Terrorism, a major problem, which has cost the death of about thirty thousand (30,000) people and displaced over one million, five hundred (1.5m) individuals in the North East Nigeria due to the BokoHaram Insurgence between 2009 and 2015. Also corruption has eaten deep into the fabrics of ethics and code of conduct in the country, especially in the civil service. Corruption is manifested in the processes involved in the awards of contracts, the shroud dealings in the Nigerian National Petroleum Commission (NNPC), even the common man on the streets is also corrupt, they give and receive bribe which is tagged “tip”.
The Nigerian Educational sector is largely underfunded, as the state of infrastructure in the primary, secondary and tertiary institutions are mostly in bad shape. The educational sector is faced by the incessant taste for certificates without the need to be educated, and young graduates are described as unemployable in the corporate sector.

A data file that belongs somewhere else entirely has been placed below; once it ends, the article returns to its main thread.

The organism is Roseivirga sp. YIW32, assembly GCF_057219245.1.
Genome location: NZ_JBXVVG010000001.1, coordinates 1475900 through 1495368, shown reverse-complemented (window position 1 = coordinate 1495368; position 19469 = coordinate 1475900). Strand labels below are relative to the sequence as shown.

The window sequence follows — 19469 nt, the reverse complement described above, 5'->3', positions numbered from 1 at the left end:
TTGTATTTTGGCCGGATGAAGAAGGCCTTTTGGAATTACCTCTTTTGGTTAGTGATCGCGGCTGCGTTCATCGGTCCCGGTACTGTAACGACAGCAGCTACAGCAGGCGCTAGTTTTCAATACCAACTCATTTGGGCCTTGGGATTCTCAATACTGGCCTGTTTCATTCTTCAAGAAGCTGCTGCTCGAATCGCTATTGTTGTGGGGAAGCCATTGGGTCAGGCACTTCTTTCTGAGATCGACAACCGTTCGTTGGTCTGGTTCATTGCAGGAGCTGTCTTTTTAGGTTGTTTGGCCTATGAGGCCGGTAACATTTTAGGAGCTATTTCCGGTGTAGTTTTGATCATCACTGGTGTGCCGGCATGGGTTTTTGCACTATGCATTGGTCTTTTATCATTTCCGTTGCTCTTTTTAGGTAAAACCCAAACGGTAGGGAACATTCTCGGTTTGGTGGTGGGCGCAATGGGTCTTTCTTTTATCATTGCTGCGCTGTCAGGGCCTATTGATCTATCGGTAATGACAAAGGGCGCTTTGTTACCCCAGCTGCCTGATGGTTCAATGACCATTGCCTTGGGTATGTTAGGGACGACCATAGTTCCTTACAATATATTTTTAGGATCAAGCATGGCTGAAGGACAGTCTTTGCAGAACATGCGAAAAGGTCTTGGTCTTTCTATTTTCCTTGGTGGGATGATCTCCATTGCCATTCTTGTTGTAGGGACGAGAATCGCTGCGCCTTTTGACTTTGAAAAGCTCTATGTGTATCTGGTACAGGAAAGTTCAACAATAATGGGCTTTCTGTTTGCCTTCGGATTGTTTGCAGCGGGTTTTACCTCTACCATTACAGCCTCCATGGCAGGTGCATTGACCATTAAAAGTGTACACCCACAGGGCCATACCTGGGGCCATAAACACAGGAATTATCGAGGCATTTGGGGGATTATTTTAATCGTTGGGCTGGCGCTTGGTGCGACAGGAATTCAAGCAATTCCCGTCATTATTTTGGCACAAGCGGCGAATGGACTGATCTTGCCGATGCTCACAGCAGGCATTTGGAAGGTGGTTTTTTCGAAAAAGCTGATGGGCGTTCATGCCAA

The roads both Trunk A and Trunk B roads that connect major parts of the country are largely not motorable and account for a major cause of accidents that occur on the roads. The whole transport network is in a state of dilapidation, the railways are not fully functional. The state of power supply is largely epileptic and largely unavailable in some parts of the country, hereby hampering manufacturing and industrial activities in the country. The demands for power in the urban centres are way above its supply and there is constant unavailability of transformers in helping to convert and distribute power for retail consumption in rural areas.
In the words of Hilary Clinton, a former secretary of state of the United States of America was once credited with a statement about Nigeria as a nation and said, “too rich to be poor and too poor to be rich”. Her statement illustrates the state of Nigeria but the question is, is it correct to agree that, there lays no prospect for Nigeria?